Usability Professionals’ Association Issues Comment on Proposed Department of Transportation Rule on Non-Discrimination in Air Travel
Date: March 4, 2005
To: The Department of Transportation
From: Whitney Quesenbery, President, Usability Professionals’ Association (UPA), the UPA Board of Directors
Comment on: Notice of Proposed
Rulemaking: 14 CFR Part 382: Nondiscrimination on the Basis of Disability
in Air Travel; Proposed Rule
The Usability Professionals’ Association (UPA) is an international organization of practitioners in the field of usability and accessibility. Members work in industry, academic institutions and government on web sites, software applications, and other products.
We write to support the provisions in Subpart C, Paragraph 382.43(b) of this proposed rule, which require that web sites used by the public to make reservations and obtain other information from air carriers be made accessible to and usable by individuals with disabilities, following the provisions of 26 CFR Part 1194 (known as “Section 508”). The federal government already requires itself and all its contractors to make web sites accessible to blind and low-vision users through “Section 508.” This rule extends these requirements to a group of web sites important to large numbers of people who are currently disadvantaged by inaccessible and unusable design. Many travel web sites offer their “best prices” only on the web and create other incentives to use this channel to check in for flights, reserve seat assignments, receive notifications of flight delays, request special services, and communicate with the air carrier in other ways.
This rule will benefit some 56 million Americans over the age of 18 with a disability. It will also benefit another large (and growing) segment of the population: the older adult. Many older adults find travel sites difficult to use because of age-related vision impairments and motor limitations. The type size is often too small and not adjustable; buttons aren't always obviously clickable; links and buttons are often too small to notice let alone click on. Some of these problems could cause people to make costly mistakes. It is simply good business for companies to make web sites accessible to a larger fraction of their customer base.
No doubt companies will resist changing their sites, citing a heavy economic burden. While we can expect it will take some time to make changes, we believe that given the rapid cycles of change in web sites and applications, two years is an appropriate period of time to allow for upgrading existing sites to meet these accessibility requirements.
We have one specific comment on the language of the proposed rule. The current wording of Subpart C, Paragraph 382.43(b) says that it applies to “individuals with vision impairments and other disabilities.” This language could be made more accurate by changing the wording to “individuals with vision impairments or other disabilities.”
The Department of Transportation also seeks comments on whether there are any other standards - domestic or foreign - that would also be appropriate for this context. We note that other countries, including the UK and Australia have recently adopted rules requiring that public web sites be accessible and usable for people with disabilities. Although there are inevitable differences between these rules and “Section 508,” their provisions are similar. This shows the wide-spread acceptance of the need for such rules and will minimize the differences in requirements that global web sites must meet.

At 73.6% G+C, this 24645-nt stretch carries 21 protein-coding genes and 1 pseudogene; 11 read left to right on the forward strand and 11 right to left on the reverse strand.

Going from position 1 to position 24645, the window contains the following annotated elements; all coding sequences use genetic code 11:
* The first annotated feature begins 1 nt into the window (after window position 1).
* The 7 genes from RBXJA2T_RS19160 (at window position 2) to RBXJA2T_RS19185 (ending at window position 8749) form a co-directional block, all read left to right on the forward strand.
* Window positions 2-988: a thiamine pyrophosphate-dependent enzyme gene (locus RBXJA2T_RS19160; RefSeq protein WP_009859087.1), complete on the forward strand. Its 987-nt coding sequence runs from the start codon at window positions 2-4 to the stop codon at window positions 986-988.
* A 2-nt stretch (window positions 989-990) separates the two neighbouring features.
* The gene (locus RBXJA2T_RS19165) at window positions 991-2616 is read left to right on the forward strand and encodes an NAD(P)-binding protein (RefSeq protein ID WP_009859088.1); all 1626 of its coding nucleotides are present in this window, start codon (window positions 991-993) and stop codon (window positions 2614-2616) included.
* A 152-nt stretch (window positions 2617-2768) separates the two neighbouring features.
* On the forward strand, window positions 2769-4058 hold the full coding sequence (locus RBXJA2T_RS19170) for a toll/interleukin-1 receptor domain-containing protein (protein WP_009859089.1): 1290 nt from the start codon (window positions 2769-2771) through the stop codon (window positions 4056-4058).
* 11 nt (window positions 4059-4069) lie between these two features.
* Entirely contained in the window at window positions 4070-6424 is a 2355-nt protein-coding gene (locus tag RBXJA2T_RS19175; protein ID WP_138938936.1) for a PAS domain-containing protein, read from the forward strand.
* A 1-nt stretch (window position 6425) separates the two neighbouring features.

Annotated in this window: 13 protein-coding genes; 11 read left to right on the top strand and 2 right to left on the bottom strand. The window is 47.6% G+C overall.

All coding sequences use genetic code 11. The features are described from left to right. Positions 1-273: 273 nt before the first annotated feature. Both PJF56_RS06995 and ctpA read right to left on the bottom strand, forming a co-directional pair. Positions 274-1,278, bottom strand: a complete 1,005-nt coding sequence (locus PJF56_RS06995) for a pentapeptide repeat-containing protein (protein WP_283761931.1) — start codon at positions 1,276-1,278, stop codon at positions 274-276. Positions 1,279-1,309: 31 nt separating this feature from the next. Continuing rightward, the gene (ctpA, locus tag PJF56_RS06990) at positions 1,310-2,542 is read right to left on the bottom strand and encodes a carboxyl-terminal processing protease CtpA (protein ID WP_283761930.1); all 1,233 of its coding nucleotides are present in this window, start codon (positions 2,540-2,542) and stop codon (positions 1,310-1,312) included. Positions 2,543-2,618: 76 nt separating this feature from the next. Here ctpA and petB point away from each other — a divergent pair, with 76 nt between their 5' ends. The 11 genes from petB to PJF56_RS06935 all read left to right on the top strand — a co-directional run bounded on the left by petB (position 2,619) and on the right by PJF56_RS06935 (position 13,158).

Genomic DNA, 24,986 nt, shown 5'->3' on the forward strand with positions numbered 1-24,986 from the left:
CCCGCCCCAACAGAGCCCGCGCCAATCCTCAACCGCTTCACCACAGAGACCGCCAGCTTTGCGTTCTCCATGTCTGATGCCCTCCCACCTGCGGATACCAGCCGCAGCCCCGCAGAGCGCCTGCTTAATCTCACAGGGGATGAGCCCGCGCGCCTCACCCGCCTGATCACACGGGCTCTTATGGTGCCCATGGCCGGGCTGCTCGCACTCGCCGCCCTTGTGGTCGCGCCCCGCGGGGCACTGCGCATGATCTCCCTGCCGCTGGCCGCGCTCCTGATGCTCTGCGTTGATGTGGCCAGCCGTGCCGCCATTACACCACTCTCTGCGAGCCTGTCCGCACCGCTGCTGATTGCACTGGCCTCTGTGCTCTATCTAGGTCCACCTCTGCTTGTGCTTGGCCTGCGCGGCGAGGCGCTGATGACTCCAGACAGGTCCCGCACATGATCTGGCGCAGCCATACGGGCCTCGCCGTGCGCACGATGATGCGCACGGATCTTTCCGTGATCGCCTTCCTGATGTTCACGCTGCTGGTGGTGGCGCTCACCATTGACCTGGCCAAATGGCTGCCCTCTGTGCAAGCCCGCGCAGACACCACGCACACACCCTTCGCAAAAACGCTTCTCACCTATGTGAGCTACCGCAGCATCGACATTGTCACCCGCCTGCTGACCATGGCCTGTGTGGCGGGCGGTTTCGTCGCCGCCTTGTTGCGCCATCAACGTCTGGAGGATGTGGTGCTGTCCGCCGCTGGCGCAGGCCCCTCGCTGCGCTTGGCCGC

One of the difficulties in enforcing accessibility regulations, including “Section 508,” has been the lack of clear criteria for assessing conformance to these standards. One solution is to make the results of usability and accessibility testing available for review. ANSI NCITS 354-2001Common Industry Format for Usability Test Reports is a standard for reporting summative usability test results. While a report of a usability test cannot ensure that the site is usable, it does provide a way for interested parties to review these tests in a common format, with the same information reported for each site.
We also believe that the best way to create a highly accessible and usable site is through a user-centered (also called human-centered) design process. This process is described in an international standard, ISO 13407:1999 Human-Centered Design Process for Interactive Systems (ISO 13407:1999).
In summary, we support this rule as it appropriately extends requirements for accessibility and usability to travel sites operated by, or on behalf of, air carriers. This is an important step in ensuring that everyone can participate in the growing use of the World Wide Web for normal business. Access to the online world is as important as access in the physical world. We believe that in the future, this rule could be extended to include other travel sites: railways, car rentals, hotels and other holiday bookings.
Thank you for the opportunity to comment on this proposed rule.
Contributors to this comment include: Dana Chisnell, Gail Lippincott, Alice Preston, Janice (Ginny) Redish, Paul Sherman, and Josephine Scott.
The Usability Professionals' Association is an international, non-profit, professional association with more than 2000 members in the US and 35 other countries. Members are specialists in evaluating and designing products that are easy to learn and use. The organization provides its members with a wide variety of professional services. Through outreach the UPA:
- Shares information about the skills and approach of usability professionals in meeting needs for usable products.
- Acts as an advocate for usability in consumer, corporate and governmental software, products and web sites.
- Educates the general public about the usability.
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